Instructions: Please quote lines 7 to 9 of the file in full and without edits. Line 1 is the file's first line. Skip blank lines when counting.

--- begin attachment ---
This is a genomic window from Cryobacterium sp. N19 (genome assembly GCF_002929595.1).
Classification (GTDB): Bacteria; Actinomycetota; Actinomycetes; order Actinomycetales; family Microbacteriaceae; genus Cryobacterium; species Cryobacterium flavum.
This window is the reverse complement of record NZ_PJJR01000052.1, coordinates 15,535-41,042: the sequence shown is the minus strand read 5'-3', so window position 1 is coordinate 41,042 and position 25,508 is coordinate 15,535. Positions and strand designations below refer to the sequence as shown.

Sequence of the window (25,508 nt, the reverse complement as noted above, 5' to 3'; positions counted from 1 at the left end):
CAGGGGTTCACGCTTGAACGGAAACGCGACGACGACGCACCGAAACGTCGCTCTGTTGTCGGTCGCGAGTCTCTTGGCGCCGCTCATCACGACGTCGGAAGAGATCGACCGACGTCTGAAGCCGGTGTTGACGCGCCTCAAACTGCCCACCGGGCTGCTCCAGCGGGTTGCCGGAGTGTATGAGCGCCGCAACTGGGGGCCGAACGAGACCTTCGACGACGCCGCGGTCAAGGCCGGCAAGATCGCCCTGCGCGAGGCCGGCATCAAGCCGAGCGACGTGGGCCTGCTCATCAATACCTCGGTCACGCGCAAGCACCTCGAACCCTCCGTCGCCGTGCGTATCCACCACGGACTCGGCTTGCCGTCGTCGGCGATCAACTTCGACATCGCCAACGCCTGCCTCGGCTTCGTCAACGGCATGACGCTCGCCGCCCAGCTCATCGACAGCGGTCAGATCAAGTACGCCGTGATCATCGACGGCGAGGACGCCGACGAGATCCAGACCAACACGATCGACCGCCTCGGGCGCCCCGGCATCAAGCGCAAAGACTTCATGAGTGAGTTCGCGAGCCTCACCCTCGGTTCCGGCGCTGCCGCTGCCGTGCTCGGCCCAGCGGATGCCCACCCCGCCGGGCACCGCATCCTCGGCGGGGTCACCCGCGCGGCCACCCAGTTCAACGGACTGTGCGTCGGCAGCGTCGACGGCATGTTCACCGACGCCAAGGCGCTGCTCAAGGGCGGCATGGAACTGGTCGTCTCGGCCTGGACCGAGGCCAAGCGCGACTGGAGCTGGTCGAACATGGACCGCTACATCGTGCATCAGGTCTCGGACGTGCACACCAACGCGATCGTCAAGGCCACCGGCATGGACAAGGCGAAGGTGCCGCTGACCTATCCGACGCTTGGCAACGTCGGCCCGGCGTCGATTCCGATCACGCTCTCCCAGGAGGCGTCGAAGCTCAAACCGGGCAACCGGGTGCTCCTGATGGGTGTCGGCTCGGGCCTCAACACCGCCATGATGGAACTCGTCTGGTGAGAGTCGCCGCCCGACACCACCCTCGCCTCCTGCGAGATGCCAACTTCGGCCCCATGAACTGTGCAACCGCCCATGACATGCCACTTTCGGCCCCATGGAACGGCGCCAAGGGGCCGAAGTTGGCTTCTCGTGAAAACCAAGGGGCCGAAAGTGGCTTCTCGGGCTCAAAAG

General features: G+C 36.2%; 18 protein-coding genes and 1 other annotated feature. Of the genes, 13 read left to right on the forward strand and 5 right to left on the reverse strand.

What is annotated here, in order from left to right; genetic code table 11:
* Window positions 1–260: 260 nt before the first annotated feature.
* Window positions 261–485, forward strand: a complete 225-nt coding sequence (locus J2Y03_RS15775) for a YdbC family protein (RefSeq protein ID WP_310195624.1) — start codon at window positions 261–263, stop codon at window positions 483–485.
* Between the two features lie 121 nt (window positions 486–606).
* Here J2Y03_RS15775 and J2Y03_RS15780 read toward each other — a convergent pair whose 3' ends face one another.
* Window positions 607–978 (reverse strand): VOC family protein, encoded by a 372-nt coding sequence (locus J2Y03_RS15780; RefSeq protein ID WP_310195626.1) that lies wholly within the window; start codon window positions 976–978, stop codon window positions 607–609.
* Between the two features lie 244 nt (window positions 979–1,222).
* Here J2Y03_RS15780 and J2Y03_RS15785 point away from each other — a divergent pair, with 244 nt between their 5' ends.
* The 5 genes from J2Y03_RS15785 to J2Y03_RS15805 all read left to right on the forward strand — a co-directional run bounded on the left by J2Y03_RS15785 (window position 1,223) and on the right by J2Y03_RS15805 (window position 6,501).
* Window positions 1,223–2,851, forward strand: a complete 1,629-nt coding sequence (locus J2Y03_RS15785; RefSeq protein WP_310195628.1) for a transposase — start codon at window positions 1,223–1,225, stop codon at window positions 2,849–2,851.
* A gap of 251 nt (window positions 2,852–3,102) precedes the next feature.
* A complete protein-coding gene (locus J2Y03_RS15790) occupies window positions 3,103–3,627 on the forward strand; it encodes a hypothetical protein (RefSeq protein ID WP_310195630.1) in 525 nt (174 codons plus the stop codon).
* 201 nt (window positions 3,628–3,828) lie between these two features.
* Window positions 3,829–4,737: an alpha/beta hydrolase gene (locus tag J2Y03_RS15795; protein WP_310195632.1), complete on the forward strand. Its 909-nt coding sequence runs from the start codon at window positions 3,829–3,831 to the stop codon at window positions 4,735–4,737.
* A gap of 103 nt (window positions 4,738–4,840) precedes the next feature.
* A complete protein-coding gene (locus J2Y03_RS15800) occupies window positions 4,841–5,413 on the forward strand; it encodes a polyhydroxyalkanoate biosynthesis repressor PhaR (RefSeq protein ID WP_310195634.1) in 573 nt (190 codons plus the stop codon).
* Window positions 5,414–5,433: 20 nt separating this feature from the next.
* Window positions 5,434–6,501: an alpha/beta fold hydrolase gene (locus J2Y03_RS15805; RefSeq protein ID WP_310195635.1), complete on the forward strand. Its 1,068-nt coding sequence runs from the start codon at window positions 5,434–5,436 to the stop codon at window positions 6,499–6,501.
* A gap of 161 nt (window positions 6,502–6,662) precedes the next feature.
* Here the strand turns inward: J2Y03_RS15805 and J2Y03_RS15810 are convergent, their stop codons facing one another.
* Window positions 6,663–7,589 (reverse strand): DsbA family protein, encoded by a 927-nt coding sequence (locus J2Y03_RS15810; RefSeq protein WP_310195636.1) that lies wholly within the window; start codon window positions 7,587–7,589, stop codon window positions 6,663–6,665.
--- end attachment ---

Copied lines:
What is annotated here, in order from left to right; genetic code table 11:
* Window positions 1–260: 260 nt before the first annotated feature.
* Window positions 261–485, forward strand: a complete 225-nt coding sequence (locus J2Y03_RS15775) for a YdbC family protein (RefSeq protein ID WP_310195624.1) — start codon at window positions 261–263, stop codon at window positions 483–485.